It is evident from the examples I’ve shared that technology is a key enabler for farm transformation. It is changing the nature of farming itself, and attracting an entirely new generation of farmers � people whom you do not traditionally associate with farmers. It is very likely that in the future, many of these new farms will resemble high-tech manufacturing facilities rather than the traditional idea of farms, which will be assisted by automation and robotics.

If our farmers can continue to take bold steps to innovate and push the envelope, Singapore will not only be able to strengthen our own food security, but also contribute to global food security by exporting food and farming technologies to help with other countries’ food security needs.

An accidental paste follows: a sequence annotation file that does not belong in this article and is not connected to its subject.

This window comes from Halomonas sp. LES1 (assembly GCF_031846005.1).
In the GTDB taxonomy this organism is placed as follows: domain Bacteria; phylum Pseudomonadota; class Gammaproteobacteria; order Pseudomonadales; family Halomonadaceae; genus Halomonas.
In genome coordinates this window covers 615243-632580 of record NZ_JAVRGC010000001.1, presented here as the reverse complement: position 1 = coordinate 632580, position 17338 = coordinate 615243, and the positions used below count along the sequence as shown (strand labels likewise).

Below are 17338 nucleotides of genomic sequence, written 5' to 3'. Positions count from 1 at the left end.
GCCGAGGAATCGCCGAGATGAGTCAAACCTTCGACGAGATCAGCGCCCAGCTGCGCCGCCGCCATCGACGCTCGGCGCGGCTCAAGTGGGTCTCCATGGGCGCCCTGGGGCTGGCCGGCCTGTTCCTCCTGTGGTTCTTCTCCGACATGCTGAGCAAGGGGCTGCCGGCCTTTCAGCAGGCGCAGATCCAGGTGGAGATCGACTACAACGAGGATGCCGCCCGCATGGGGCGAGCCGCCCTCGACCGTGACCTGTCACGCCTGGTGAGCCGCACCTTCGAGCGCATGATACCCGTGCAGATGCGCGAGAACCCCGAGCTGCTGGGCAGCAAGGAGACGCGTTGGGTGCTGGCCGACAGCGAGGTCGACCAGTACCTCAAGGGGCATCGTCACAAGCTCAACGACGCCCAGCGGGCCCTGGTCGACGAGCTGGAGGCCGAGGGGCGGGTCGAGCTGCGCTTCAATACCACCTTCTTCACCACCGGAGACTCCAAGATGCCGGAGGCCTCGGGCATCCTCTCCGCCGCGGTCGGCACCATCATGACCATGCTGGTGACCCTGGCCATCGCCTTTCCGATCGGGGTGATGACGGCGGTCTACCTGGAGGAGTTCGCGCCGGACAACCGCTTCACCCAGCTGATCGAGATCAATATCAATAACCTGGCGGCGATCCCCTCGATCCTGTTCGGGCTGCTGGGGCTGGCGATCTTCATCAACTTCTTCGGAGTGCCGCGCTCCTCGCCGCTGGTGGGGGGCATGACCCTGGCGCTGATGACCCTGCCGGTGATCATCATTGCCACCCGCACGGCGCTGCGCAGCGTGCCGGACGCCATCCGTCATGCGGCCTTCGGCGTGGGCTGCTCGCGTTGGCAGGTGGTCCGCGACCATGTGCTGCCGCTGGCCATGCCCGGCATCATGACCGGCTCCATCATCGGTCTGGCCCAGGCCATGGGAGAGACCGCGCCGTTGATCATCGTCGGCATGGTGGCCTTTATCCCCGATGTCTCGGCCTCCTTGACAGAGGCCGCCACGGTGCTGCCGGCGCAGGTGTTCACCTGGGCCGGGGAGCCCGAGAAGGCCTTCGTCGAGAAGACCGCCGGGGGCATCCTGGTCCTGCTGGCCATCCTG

In conclusion, I hope that everyone � whether you are a farmer, aspiring farmer, engineer, computer scientist, researcher or academic � can use this exhibition as a platform to learn from each other, to share some ideas, and perhaps, spark more collaborations and innovation, and hopefully create more innovation for all of us. By working together, we can continue to grow this sector. I hope an exhibition like this will continue to inspire the next generation. On this note, I declare this exhibition open and hope you will have a fruitful and enriching time.

Thank you.

Source: Ministry of National Development, Singapore